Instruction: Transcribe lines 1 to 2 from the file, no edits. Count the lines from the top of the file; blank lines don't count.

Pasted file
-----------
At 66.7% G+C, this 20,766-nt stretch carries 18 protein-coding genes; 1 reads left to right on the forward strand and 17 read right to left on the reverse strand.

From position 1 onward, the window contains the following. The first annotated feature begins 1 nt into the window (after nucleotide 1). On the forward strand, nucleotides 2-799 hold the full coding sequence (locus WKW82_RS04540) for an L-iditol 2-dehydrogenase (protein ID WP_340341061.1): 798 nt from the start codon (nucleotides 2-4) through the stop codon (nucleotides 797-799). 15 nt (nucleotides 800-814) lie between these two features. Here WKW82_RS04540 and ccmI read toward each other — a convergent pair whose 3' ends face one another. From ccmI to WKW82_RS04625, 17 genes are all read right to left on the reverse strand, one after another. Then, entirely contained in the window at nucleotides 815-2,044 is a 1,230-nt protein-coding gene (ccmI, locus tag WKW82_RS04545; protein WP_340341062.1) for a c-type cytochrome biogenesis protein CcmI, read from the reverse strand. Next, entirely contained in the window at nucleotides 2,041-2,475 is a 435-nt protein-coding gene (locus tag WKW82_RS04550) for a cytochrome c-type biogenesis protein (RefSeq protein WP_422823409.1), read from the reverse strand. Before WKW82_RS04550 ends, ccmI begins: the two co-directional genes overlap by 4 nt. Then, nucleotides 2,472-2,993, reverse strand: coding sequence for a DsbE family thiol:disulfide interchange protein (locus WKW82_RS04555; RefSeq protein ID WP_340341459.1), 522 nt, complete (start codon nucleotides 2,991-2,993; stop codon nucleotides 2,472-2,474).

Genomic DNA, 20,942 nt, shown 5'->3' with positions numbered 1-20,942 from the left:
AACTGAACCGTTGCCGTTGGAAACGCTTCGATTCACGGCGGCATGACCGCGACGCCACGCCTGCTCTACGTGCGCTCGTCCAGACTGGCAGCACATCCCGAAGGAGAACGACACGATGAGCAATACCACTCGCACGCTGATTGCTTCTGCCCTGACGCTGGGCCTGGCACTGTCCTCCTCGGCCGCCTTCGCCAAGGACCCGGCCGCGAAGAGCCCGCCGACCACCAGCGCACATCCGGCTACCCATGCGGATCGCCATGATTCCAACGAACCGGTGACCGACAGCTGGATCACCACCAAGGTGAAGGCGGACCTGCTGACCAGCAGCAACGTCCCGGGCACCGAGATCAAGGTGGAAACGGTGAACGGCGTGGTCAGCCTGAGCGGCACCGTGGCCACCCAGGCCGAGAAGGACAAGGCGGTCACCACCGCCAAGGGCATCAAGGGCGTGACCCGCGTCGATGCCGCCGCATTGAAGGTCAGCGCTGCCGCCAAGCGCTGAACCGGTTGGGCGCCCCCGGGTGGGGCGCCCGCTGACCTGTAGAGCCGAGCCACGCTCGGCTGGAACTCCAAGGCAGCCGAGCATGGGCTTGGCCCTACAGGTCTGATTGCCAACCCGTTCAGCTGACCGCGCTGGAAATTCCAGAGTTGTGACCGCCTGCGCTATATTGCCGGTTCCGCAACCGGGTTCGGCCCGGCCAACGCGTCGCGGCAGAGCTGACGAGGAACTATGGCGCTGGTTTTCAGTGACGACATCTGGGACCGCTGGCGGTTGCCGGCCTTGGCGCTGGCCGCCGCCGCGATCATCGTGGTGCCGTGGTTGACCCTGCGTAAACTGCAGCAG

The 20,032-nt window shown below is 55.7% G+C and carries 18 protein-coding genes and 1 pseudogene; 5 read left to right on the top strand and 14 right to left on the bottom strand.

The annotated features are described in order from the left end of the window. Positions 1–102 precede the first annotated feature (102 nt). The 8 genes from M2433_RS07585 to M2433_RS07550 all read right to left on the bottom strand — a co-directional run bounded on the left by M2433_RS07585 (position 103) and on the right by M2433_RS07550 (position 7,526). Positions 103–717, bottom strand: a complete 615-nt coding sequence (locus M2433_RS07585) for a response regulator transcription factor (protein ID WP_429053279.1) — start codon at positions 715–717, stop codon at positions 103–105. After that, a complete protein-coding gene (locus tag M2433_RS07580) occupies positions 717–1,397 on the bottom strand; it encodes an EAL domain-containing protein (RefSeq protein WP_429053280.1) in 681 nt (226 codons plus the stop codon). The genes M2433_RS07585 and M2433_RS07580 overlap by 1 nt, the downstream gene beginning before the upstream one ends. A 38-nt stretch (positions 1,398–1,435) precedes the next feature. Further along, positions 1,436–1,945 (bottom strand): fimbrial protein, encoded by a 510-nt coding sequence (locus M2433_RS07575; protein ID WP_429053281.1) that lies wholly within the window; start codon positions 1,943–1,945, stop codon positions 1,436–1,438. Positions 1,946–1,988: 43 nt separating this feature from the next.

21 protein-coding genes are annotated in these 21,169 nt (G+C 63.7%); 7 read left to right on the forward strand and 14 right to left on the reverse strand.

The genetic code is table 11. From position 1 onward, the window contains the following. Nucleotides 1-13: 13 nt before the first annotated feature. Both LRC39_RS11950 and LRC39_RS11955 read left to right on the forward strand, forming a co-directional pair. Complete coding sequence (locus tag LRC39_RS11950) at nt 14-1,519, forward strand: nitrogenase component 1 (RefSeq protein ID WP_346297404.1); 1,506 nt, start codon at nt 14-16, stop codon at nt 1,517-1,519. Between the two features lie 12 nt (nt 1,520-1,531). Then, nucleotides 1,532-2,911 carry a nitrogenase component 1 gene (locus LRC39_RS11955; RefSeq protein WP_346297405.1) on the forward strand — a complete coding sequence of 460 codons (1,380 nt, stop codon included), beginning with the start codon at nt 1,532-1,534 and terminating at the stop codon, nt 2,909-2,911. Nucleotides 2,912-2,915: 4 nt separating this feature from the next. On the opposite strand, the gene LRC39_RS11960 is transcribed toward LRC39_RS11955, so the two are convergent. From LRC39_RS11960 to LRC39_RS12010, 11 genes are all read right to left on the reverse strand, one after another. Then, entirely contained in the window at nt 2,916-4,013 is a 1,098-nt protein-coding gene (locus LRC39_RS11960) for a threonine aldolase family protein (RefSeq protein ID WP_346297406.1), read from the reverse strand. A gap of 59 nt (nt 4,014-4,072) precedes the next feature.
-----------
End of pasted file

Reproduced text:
At 66.7% G+C, this 20,766-nt stretch carries 18 protein-coding genes; 1 reads left to right on the forward strand and 17 read right to left on the reverse strand.

From position 1 onward, the window contains the following. The first annotated feature begins 1 nt into the window (after nucleotide 1). On the forward strand, nucleotides 2-799 hold the full coding sequence (locus WKW82_RS04540) for an L-iditol 2-dehydrogenase (protein ID WP_340341061.1): 798 nt from the start codon (nucleotides 2-4) through the stop codon (nucleotides 797-799). 15 nt (nucleotides 800-814) lie between these two features. Here WKW82_RS04540 and ccmI read toward each other — a convergent pair whose 3' ends face one another. From ccmI to WKW82_RS04625, 17 genes are all read right to left on the reverse strand, one after another. Then, entirely contained in the window at nucleotides 815-2,044 is a 1,230-nt protein-coding gene (ccmI, locus tag WKW82_RS04545; protein WP_340341062.1) for a c-type cytochrome biogenesis protein CcmI, read from the reverse strand. Next, entirely contained in the window at nucleotides 2,041-2,475 is a 435-nt protein-coding gene (locus tag WKW82_RS04550) for a cytochrome c-type biogenesis protein (RefSeq protein WP_422823409.1), read from the reverse strand. Before WKW82_RS04550 ends, ccmI begins: the two co-directional genes overlap by 4 nt. Then, nucleotides 2,472-2,993, reverse strand: coding sequence for a DsbE family thiol:disulfide interchange protein (locus WKW82_RS04555; RefSeq protein ID WP_340341459.1), 522 nt, complete (start codon nucleotides 2,991-2,993; stop codon nucleotides 2,472-2,474).